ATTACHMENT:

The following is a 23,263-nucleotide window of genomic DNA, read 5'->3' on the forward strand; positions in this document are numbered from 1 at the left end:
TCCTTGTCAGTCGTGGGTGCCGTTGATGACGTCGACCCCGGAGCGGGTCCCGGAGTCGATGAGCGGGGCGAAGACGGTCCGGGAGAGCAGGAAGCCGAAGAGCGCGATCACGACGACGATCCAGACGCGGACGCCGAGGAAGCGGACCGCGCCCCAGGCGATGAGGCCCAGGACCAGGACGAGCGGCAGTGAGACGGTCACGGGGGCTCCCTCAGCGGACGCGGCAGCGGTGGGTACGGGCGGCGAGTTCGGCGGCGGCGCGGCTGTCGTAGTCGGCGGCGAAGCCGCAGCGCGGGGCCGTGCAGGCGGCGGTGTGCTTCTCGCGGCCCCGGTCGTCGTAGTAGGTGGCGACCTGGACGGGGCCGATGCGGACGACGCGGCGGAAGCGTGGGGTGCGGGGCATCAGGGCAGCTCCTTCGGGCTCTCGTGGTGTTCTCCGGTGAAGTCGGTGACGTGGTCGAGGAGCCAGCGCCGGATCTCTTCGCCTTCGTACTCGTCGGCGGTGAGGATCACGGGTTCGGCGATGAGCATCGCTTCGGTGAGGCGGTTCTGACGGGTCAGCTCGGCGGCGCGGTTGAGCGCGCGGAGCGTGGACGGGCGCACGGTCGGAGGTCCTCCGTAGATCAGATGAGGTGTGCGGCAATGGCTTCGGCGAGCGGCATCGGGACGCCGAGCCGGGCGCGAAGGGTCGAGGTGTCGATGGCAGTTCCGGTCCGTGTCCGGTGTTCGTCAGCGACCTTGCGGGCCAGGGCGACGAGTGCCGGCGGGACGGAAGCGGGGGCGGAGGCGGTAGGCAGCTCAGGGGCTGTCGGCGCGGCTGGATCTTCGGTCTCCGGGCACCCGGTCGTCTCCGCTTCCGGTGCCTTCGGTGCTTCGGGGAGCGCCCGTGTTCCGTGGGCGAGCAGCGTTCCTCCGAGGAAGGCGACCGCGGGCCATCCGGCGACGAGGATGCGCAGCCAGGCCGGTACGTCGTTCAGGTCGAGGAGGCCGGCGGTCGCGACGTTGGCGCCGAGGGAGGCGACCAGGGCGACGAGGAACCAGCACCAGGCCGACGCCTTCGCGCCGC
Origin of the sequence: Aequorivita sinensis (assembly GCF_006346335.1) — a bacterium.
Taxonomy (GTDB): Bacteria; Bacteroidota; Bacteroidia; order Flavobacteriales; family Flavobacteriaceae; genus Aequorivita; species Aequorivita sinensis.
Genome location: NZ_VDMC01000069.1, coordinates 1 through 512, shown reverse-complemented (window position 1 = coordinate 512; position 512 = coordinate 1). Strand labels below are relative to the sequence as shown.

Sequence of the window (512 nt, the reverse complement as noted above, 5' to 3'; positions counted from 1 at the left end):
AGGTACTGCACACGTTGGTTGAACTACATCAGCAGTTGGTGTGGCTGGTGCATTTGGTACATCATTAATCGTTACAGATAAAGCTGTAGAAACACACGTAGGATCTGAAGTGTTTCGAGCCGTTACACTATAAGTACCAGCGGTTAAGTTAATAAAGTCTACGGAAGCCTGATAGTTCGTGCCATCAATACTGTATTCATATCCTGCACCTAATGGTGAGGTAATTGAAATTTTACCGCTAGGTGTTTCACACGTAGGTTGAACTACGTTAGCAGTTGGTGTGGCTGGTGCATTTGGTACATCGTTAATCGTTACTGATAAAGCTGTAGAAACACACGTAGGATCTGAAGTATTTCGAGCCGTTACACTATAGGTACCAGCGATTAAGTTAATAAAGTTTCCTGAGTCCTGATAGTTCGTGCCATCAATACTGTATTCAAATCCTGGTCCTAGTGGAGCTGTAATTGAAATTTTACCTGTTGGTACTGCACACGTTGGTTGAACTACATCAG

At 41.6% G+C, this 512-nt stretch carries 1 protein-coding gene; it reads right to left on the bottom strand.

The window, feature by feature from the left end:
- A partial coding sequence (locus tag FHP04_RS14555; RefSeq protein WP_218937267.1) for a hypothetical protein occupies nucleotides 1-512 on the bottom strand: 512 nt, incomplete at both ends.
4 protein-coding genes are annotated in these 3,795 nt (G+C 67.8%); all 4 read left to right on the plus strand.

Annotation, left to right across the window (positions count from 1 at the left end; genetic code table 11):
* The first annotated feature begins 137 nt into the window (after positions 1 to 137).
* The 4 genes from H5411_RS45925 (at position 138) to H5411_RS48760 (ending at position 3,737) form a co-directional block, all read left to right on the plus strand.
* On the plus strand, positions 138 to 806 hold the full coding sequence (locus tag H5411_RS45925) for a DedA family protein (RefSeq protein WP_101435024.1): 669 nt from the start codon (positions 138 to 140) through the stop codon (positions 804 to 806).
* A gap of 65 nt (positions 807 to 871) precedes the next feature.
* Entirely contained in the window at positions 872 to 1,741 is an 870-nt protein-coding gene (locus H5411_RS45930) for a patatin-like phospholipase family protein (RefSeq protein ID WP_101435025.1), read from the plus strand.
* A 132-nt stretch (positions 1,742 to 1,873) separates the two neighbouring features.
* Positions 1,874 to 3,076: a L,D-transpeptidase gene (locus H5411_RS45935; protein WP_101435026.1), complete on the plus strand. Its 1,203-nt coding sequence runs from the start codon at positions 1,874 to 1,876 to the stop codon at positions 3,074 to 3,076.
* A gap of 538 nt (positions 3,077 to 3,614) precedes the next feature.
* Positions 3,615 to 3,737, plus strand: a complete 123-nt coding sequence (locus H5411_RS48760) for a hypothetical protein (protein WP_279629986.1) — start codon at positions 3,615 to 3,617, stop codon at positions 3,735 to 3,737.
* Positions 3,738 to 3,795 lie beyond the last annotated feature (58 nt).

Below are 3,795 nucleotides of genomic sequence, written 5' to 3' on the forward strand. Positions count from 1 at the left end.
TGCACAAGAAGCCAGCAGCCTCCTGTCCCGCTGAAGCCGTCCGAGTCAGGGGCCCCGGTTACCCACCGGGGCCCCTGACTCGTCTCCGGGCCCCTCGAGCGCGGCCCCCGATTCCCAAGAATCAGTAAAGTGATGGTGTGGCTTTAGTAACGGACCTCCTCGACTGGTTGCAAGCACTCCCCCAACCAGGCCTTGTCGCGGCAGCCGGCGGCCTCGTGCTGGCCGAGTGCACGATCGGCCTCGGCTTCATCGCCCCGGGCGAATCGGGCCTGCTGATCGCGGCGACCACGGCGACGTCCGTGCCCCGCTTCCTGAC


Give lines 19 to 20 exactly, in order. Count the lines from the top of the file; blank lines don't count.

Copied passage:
* Positions 1,874 to 3,076: a L,D-transpeptidase gene (locus H5411_RS45935; protein WP_101435026.1), complete on the plus strand. Its 1,203-nt coding sequence runs from the start codon at positions 1,874 to 1,876 to the stop codon at positions 3,074 to 3,076.
* A gap of 538 nt (positions 3,077 to 3,614) precedes the next feature.